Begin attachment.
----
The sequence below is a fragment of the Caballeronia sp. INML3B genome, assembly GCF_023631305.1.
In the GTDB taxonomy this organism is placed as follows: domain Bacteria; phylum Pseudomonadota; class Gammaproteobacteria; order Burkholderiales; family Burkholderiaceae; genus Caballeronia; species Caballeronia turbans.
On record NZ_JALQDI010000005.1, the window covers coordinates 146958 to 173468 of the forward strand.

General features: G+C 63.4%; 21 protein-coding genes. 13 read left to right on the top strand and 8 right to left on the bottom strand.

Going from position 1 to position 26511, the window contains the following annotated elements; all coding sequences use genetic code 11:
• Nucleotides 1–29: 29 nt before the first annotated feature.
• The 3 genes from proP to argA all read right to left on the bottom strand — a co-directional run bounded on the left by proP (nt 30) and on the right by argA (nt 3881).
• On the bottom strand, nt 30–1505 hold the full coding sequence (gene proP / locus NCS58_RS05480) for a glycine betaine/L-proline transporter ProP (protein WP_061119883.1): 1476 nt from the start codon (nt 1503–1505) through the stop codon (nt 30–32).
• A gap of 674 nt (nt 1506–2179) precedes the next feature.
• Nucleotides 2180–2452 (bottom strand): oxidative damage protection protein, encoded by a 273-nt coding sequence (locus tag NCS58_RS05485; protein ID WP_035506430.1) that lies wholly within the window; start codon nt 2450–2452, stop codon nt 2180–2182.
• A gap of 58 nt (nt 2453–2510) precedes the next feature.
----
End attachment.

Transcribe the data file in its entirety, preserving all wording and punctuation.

The sequence below is a fragment of the Caballeronia sp. INML3B genome, assembly GCF_023631305.1.
In the GTDB taxonomy this organism is placed as follows: domain Bacteria; phylum Pseudomonadota; class Gammaproteobacteria; order Burkholderiales; family Burkholderiaceae; genus Caballeronia; species Caballeronia turbans.
On record NZ_JALQDI010000005.1, the window covers coordinates 146958 to 173468 of the forward strand.

General features: G+C 63.4%; 21 protein-coding genes. 13 read left to right on the top strand and 8 right to left on the bottom strand.

Going from position 1 to position 26511, the window contains the following annotated elements; all coding sequences use genetic code 11:
• Nucleotides 1–29: 29 nt before the first annotated feature.
• The 3 genes from proP to argA all read right to left on the bottom strand — a co-directional run bounded on the left by proP (nt 30) and on the right by argA (nt 3881).
• On the bottom strand, nt 30–1505 hold the full coding sequence (gene proP / locus NCS58_RS05480) for a glycine betaine/L-proline transporter ProP (protein WP_061119883.1): 1476 nt from the start codon (nt 1503–1505) through the stop codon (nt 30–32).
• A gap of 674 nt (nt 1506–2179) precedes the next feature.
• Nucleotides 2180–2452 (bottom strand): oxidative damage protection protein, encoded by a 273-nt coding sequence (locus tag NCS58_RS05485; protein ID WP_035506430.1) that lies wholly within the window; start codon nt 2450–2452, stop codon nt 2180–2182.
• A gap of 58 nt (nt 2453–2510) precedes the next feature.